This is one hell of a good question for me, not only because it’s the only one I got today, but I did travel a lot across the country. So I’m not very good at making a Top of favourite things in general but I can try. I prepared some photos I took with my phone camera in some of those locations and the rest(which I’ll mention) will be taken from the internet. Okay so 10. Şinca Veche Monastery. ,I know what you’re thinking. ,Ugh, she’s gonna show me churches. ,Now hold on. I’m not that hyped about churches or religion at all. It’s just that I got to see some dope sacred places in my country. This is believed to be one of the first Christian churches in the country and also in Eastern Europe. As a Romanian attraction, it’s pretty underrated. Long story short, there is a legend saying that ,Zamolxis,(the main God of the dacians, ancient people who lived on that land) in his human life, had a prophecy about Jesus and asked the people to build a temple for him. Basically, it’s a rupestral temple/church that was built into a cliff. Internet picture of the outside view. The inside is beautiful and has an opening on the ceiling where the sun rays enter and you kinda feel like you’re about to be taken by aliens. The altar is also beautiful, with a portrait and the star of David. There are ,many ,legends about this place. There is also some spring water near it and a monastery was built in the woods, in the area. 9. Iaşi. So I have this list of cities from which I’m going to choose the city I’ll move in after I’m done with Uni+residency and Iaşi is definitely one of them. I sadly don’t have any decent pictures of it because whenever I went there, I was busy and forgot about pictures but I might visit it before I leave for college. This city is so beautiful and so complex you’ll have to google some events depending on when you want to visit it. The building in the picture which I took from the internet is the Palace of Culture which I recommend. 8. Peleş and Pelişor Castles. I finally saw it last year. This is considered a basic place to visit, because you’ll find it in every article about Romania. And it’s worth it. Peleş Castle was built to serve as a summer residence for our kings. And it’s one of the few fancy places I wouldn’t mind living in. Internet Picture for an overview Personal archive picture from my point of view. Obviously, the taxes for taking pictures were not worth it but take my word for it. That place was ,majestic. The Pelişor castle, which is near by, served as a more intimate place for the royal families. And obviously, they loved it more and so did I. Smaller but way cuter. It has separate rooms for the royal kids, filled with memories like paintings, mirrors, musical instruments and so on. Once you step inside, you feel like starring in an oldschool movie. 7. Transfăgărăşan and Bâlea Lake. ,Again. You might have seen it on 9gag or something. These places are ,beautiful. ,(internet pictures). Bâlea Lake is near some point of the road and you can reach it either by driving or by cable car, as we did. Now let me tell you. While looking at the road, I have never seen so many fancy cars at once. Also, it feels good to have a snowball fight in the mountains, in June, while wearing a tee shirt. 6. Braşov. ,Braşov is also on my list. Cities in Transylvania are just purely magical. My favourite thing to do there was climbing a thousand stairs just to see the whole city from the hill. Like I said with Iaşi, a whole damn lot of things to do and see, depending on the time you get there. 5. Bran Castle It is a couple kilometers away from the city, ,of Braşov. It’s ,that ,medieval castle that gives you chills if you see it at night. That’s because it’s one of Transylvania’s ,Dracula Castles. ,The major one to be fair. It’s the polar opposite to Peleş and I swear to God I loved it the most. I took some awful photos due to the bad weather but it was more exciting. I did feel like in an oldschool movie inside it, but it was that kind of classic horror piece. I believe there was a Halloween event when you could sleep for a night in the castle. 4. Sibiu and F.I.T.S.(Festivalul Internaţional de Teatru la Sibiu - ,International Theater Festival in Sibiu) Sibiu is the chill version of Braşov. Since they’re both in Transylvania, they have their similarities. I liked Sibiu more not only because it felt even more filled with culture, but because we got to see some shows from FITS. If you happen to go to Sibiu in June, lucky you! Because for a couple days in June, Sibiu turns into a big theater scene. Not only the usual theaters are filled with shows made by actors all over the world, but the streets and squares are taken over by performers. FITS was an enchanting experience to me. It felt like the European version of the Venetian Festival. 4. Sculptural Ensemble of Constantin Brâncuşi in Târgu Jiu. It is an ensemble of the masterpieces made by one of the greatest sculptors of the world. At his time, Brâncuşi was known in Paris. But then his works were mostly brought back in the country. The ensemble was supposed to be a gift from him to Romania, to the land, to the nation, to the soldier and so on. The works were places all in a straight line and the order and placement is believed to have some sort of spiritual and astrological meaning. Here are some pictures: 2. Sarmizegetusa Regia. You might judge me for picking this place as #2 because it’s, you know, boring at first sight buuuut it just got to me as a place. Sarmizegetusa Regia was the capital of Dacia(you know the Dacians I mentioned a couple paragraphs before). The ,thing ,in the photo is the sacred area but however, this is the most relevant picture. It is located in the mountains, in a beautiful area that makes you sing something from ,The Sound of Music and l,et me tell you, not only the road to there is ,magical ,but so is this place. Lemme show you some amateur shots I took there. A couple years ago, photographing wasn’t quite allowed, with other many things like sitting on the ground, touching anything or staying in a place for too long. Now photographing is okay to them. This place is quite the spiritual nucleus of our land in general and it holds many unknown treasures, that’s why everyone supposes that, at the time when cops weren’t strict around there, many people did creepy rituals or went for treasure hunting only to disturb the place. Now, security is tought… a bit ,too ,tough. I couldn’t sit on the mf-ing grass but A DOG COULD? OH C’MON! Lemme show you some other pic as an intermission. A friend tested this spring water and it’s pretty much …. ummm…close to being ,pure?! ,Pure as it doesn’t have impurities, not that it doesn’t have ,those good things. ,Plus it’s ,very ,tasty. So yeah. This is a love or hate place. I personally love it because it’s filled with culture, history and spirituality. It’s peaceful because it’s not very crowded and you can spot thousands of shades of green. You can see the ruins of temples, walls and other things archeologists are not sure what they were meant for. 1.The ,Sphynx and Babele ,Complex in Bucegi Mountains They are somewhere at 2216m or at least that’s what Wikipedia said. Basically they are some rocks on a top of a mountain that were formed by ,eolian eriosion, ,aka the wind shaped them in time. Here’s the Sphynx: Obviously not my picture, in mine there was a lady standing right in front of the face. The Sphynx only looks like that on a side, on the other one it doesn’t and from the front it looks weird. (I hate when pics on Quora do this) Also there was not that much security here so a lot of people were climbing it. The security was next to Babele which in Romanian it means ,Old Women ,even tho they look like pins to me. Out of all I’ve seen in this country, this is one of the ultimate landscapes here. We do have beautiful mountains and even though they are not among the highest, they’re cool and not so difficult to climb. Here are pictureeees(that are mine just like the two previous ones) I took this one to see what the ,road ,there looked like. There were two ways to get there, just like it was with the Lake but instead of driving, it was climbing. Actually more like half climbing and half walking. It didn’t take us too much time, though… probably less than two hours… But look at the view. And the last one sums up what I was trying to say. We do not only have beautiful spots, but getting there is a truly beautiful adventure. Gosh, I live in a beautiful country. Sorry it took so long to answer this.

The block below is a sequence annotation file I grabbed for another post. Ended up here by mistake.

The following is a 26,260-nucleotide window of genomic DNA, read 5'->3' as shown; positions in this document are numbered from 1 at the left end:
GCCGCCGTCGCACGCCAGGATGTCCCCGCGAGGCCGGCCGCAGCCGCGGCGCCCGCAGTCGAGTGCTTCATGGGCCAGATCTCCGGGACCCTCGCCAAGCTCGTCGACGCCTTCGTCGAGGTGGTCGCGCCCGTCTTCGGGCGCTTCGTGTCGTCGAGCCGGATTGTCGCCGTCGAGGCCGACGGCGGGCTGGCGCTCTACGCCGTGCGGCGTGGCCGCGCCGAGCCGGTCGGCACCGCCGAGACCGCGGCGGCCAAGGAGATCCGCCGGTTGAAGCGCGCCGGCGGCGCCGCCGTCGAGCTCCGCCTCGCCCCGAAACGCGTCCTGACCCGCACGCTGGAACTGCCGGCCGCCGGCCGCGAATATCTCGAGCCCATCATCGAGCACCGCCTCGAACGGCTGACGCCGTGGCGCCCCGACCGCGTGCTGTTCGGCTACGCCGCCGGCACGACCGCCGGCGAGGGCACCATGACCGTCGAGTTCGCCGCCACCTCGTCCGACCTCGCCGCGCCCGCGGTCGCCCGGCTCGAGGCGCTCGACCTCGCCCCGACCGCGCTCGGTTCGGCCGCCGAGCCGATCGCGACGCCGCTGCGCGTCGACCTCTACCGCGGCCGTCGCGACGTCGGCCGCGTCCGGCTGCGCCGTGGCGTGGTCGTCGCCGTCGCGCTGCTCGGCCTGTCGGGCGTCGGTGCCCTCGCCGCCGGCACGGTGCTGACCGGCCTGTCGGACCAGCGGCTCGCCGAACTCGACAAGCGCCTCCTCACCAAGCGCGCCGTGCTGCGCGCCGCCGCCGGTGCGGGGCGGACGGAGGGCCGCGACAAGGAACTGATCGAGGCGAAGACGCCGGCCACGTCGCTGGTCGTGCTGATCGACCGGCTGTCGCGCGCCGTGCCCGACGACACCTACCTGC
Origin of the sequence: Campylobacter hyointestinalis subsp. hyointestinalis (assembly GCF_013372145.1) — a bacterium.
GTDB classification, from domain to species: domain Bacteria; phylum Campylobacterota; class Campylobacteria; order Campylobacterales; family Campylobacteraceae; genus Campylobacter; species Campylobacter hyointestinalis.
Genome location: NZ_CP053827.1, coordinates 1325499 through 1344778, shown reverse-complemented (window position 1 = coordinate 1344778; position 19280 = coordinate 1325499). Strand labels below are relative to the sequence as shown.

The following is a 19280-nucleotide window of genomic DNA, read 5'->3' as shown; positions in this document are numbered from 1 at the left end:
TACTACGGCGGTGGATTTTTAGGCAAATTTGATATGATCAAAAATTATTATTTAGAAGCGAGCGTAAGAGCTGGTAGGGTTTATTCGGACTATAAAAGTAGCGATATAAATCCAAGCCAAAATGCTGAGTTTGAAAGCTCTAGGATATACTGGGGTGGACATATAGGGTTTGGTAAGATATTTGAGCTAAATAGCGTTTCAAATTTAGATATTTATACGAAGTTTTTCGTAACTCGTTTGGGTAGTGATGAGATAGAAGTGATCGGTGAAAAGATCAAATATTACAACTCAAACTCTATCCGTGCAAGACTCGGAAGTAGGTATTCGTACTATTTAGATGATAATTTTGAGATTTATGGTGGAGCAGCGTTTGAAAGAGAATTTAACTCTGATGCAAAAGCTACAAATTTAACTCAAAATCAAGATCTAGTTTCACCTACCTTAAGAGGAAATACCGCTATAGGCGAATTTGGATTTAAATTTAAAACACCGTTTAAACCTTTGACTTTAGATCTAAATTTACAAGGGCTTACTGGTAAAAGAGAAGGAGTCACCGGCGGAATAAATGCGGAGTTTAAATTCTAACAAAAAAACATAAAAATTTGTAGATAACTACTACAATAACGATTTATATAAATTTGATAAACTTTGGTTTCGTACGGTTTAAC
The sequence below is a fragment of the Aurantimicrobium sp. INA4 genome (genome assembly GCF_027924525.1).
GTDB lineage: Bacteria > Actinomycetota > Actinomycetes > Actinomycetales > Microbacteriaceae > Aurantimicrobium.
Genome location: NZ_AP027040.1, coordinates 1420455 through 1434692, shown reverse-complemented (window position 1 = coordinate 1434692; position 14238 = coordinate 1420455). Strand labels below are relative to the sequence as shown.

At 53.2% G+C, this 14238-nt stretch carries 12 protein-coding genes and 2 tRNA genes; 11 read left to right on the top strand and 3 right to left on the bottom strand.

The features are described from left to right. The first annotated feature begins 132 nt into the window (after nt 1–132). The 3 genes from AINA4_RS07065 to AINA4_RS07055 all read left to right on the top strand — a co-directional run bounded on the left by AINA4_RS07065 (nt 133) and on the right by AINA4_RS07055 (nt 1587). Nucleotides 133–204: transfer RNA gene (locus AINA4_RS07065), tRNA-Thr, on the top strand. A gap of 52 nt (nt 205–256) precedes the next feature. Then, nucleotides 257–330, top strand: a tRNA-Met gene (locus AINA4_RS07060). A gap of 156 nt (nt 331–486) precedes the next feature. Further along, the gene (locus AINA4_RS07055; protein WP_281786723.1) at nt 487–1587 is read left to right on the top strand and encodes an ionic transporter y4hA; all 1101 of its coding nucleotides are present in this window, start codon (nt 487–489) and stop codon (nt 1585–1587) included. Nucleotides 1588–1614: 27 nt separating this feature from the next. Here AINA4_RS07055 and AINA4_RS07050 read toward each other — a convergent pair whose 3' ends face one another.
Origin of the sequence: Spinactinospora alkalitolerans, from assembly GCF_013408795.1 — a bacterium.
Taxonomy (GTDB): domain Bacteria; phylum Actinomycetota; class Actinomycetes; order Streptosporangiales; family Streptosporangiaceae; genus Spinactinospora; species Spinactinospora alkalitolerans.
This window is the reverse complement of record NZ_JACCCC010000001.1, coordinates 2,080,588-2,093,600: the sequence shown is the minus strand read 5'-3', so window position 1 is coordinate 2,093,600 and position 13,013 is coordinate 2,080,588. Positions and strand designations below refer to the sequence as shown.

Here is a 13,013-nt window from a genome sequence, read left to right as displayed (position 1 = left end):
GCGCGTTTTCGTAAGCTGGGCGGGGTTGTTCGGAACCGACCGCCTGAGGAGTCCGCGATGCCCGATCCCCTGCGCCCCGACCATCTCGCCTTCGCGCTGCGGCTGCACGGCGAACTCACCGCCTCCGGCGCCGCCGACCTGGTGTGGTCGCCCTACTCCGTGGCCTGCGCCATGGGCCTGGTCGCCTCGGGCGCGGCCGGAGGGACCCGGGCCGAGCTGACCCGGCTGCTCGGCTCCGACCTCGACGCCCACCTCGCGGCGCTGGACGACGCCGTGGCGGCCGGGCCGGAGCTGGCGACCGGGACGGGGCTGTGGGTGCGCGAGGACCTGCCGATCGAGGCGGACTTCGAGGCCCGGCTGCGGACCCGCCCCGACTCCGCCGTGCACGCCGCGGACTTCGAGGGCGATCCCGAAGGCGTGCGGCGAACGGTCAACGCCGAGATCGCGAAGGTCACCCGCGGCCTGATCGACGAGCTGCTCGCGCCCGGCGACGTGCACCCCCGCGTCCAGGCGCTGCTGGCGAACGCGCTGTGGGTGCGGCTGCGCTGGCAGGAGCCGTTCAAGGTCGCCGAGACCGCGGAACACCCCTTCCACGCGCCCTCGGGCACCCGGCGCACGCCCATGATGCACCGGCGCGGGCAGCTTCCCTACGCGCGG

Do you think history is altered because it is written by the victors?

I initially typed no, then yes, then, yes and no, to start this answer. The more I have thought about this question the more I can see grey areas. (as all good Quora questions should make happen). To get to the nub of the matter I should probably unpack some of my thoughts, especially some of those that led to my indecision. Step one seems to be tackling history is written by the victors. This phrase is one of those trite simplistic phrases that is both really useful and leads to some facepalm worthy nonsense. History is written by historians regardless of them being winners or losers. The useful part of this phrase is that it shows that when there is a power struggle the winner will paint themselves in the best possible light and the loser in the worst light. Where the notion falls apart is people not realising that it doesn’t refer to literal winners in battles and losers in battles. Or wars etc. Writing is a cultural activity and is governed by the feelings prevalent in the culture dependant on audience and the bias of the writer. My favourite go to here on Quora is the relationship between the UK and India. (my reasons for this are too woolly and complicated for this answer but just take my word for it being a great comparison for many things). Take my answers on the international relationship between the UK and India. being English there is a clear bias. I try to stop this coming through (just like any historian) but it will be there. An Indian will answer the same question in the same manner (trying to cut as much bias as possible) yet it will be obvious they still have their bias just as an Indian reader would easily spot mine. What does this have to do with victors? Well, when India came under the yoke of the British Empire clearly Britain was the victor. When the Indians gained independence clearly they were the victor. This is where the example shows the inherent weakness of the victor writes history for one very good reason. Pakistan. Now we all know about the issues over Kashmir, the Muslim-Hindu conflicts (not contained to this area obviously), and what is seen by many as a partition of the Indian subcontinent. But wait? Didn’t Colonial India win? Why yes it did win independence and Pakistan did too. And there we have it. I don’t think the soldiers who have died in the fighting between India and Pakistan felt like they ‘won’ anything. This leads to a larger issue and that is the post-colonial era. After WW2 the colonies of all of the empires left those empires in several different ways. Those ranged from bloodshed on a national scale, through protests (peaceful or otherwise), to a simple administrative agreement. The web of winners and users has been well and truly messed up. If we delve into the past then we can see some clear victor writes the history situations, Celts being called the Celts, Welsh being called Welsh, the concept of the barbarian, the westward expansion in the US and the concept of the Dark Ages. A basic run down for those that don’t know. Caesar named the Celts, well the ones he didn’t kill anyway. Welsh comes from a root that means foreigner. The language? Germanic root so the Angles, Saxons and Jutes. (everyone forgets the Jutes). Super ironic considering the above point about Celts and why Germanic is even a word. Barbarian comes from an ancient Greek concept. The concept? They couldn’t understand them so took the piss out of how they spoke and said they were saying bar bar because the Greeks thought they were superior. That doesn’t even touch on the concept of panhellenism either. The westward expansion of the US. That one is a tad more recent and the trail of tears is probably one of the best known examples. The Dark ages were so called because a bunch of Victorian toffs loved the Romans and were disappointed with those damned barbarian Germanic tribes and Celtic peoples regaining/taking the land. The term is also the basis of the middle ages and the renaissance. Plus the noble savage concept often attributed to the native American peoples. (notice how all of those terms fit so easily together). First section conclusion is that history has been written by the victors but the more modern you get the less that has an impact. As an addendum here it is important to consider the role of the power of the people and media in these ideas. We know of the Gulags and Russian atrocities, just like we know of those of the US and the UK from the second world war. Those three were the big three of the allies. Throw in others such as France (Vichy France, the colonies as per a European empire, while pre world wars there is the ,Dreyfus affair - Wikipedia,) Even Belgium, Belgian Congo ring any bells? The Belgian one and the last French one are super important. Two world wars where they were on the winning side, if in exile for the second one. Major powers in Europe politically even now and with atrocities akin to the Nazi’s or at least the attitudes of the Nazi’s. The power of media and mass communication has meant tackling these issues and makes it harder to cover things up. The next part is going to tackle the question of whether history has been altered. There are a few angles. You might say history as we know it, history as the layperson knows it, history as an incorporeal concept. The third is easily dismissed. History is what it is and therefore from an abstract incorporeal sense it is unalterable without a time machine. That would require negative mass and a jump on the Kardashev scale in terms of power output. The first two though are intertwined. What a historian knows and sees as the current accepted sequence of events is different from that of a layperson. This isn’t a conspiracy at all. This is simply a case of knowledge and being an expert. It is no different to you fixing your car and a well trained and experienced mechanic fixing the car. That mechanic just knows more and can debate the minutiae of the subject. What you will often find is that the layperson will say a fact because that is what they were taught but they won’t know the oddities. For example if I asked who the Iron Duke was at a UK pub quiz then I would expect Wellington to be thrown out as the answer. Rightly so that is what was taught in school. ,Iron Duke - Wikipedia, is a list of the people that Wikipedia has with that nickname. The historian would want context. even if they were pretty sure that was the right answer. UK pub quiz you would expect that as the answer. Sports round and you now have two different people so would have to name the sport etc. What that shows is that in school there is a limited time to teach history. It will be taught with basic facts relevant to the main subject matter of the term and year and country for that matter. A historian with a higher level of research and education will be expected to know odd quirks like this, even if like me you know the term had been used elsewhere but weren’t 100% sure where. That would be called research. Within that concept is the term historiography. Now most historians (and archaeologists for that matter) will have had training in historiography to at least a passing level. Historiography is the meta subject of studying how historians study history and the themes and biases that are part of that milieu. it is mainly focused on the academic study side but archaeology does go a step further with how to dig and the changes in how and why over time. That is a different matter for another question though. What I am getting at here is that historians know that there is bias. Above I showed how easily we can see bias even with effort taken to not be so. The point there is to point out the bias so that can be factored in. Let’s take a super early example. The battle of Megiddo. Ancient Egyptians not so politely pointing out they were in charge via the use of pointy things. Our only source is that of the Egyptians. However, we full well know the bias, we have a ton of other sources to see what that bias is too so we can get a decent idea by extrapolating and also by adding the archaeological knowledge we have. You can then look at the battle of Kadesh. Again the Egyptians, this time under Ramesses II but with the pointy stuff on chariots. However, they were against the Hittites. Not so shabby as far as opponents go. Really good ancient record to go by too. So much so we know that the Egyptian source was propaganda. What makes it interesting is both sides claimed a win. I bring this up because it completely destroys the myth of the victors (as in won the battle) write history. It also reminds us that quite frankly you don’t trust any historical source as far as you can throw it. Leaders lie, then and now. Humans really haven’t changed in that regard. I could carry on for a while but I’d rather write it as a book and be paid for it. Also if you are interested in history then you really should go and do some research yourself. That really is the best bit. Anyway, the point here is that the victors can only alter history if they are allowed to do so. Fine, one last example of this. Picture round is this: Source: Alvesgaspar / CC BY-SA (,Creative Commons - Attribution-ShareAlike 4.0 International - CC BY-SA 4.0,) That right there is Trajan’s column. Favoured tourist spot. Well studied piece of sculpture. A treasure, a masterpiece, the equivalent of proudly displaying a monument to the holocaust as a nazi. Wait? what? Yes, that’s right people. Trajan’s column depicts the destruction of Dacia. Essentially Dacia kicked in the faces of a bunch of Roman legionaries. This, quite obviously, annoyed the Romans just a bit so they decided to up armour the legions and go back to explain how Romans are better (look up Roman helmet design for a good example of the Falx issues and uparmouring). When they did that the Dacians were not safe at all. Everyone, man, woman, child, and dog was put to the sword. They didn’t mess about, simply a bloodbath of epic proportions. Trajan then decided a fancy column was needed to show how good this was. Think about that for a second. It is literally a monument to, what would be later termed, genocide. We see nothing odd about looking at this column now, nor about studying it. It does not elicit the same response as a picture of Auschwitz either. The Dacian king at the time also has an interesting history ,Decebalus - Wikipedia, (yes I am using wikipedia for entry level explanations). The point here is not that the Romans won so we see history their way but that time erodes feelings towards such acts. We full well know of the acts and in current times Trajan and his generals may well have been seen how we see Hitler. But we don’t see it that way at all. Not because of the Romans and their win though, but because time exists. So, let’s pull this all together into some sort of conclusion. Yes history, the records of it, the way we think about it, has been altered by the victors. But not just the victors, the maligned and those who had a way to express their displeasure also got a voice. While a popular history may perpetuate that victor wins myth anything with slightly more depth will disabuse you of that notion. This is where I point out why I used wikipedia as the easy source. Precisely because it is easy and is a popular source that shows both sides. It also gives references and that knowledge is easily accessible to anyone who can get onto the internet. It shows that the effect of propaganda on history is heavily minimised. When it isn’t, the bias is clear and present as well as studied in its own right. The biggest part of history being altered by the victors is not what you think it is though. You win, you are in charge, and you get to change things. The previous path no longer exists. Every second that passes adds to history. Altering the future is after all altering the history of those people. So, no. There is no grand altering by victors that means we no longer have the correct history or the ability to find it out. For a time those victors will be able to shape the world so that people view the history differently but it won’t change what the history is. Whether you believe those Dacians had it coming or that the Romans were a bunch of genocidal maniacs it doesn’t alter the fact that those campaigns happened. History doesn’t change, merely how we look at history. Thanks for the A2A ,Sai Vishal,. I enjoyed exploring the question.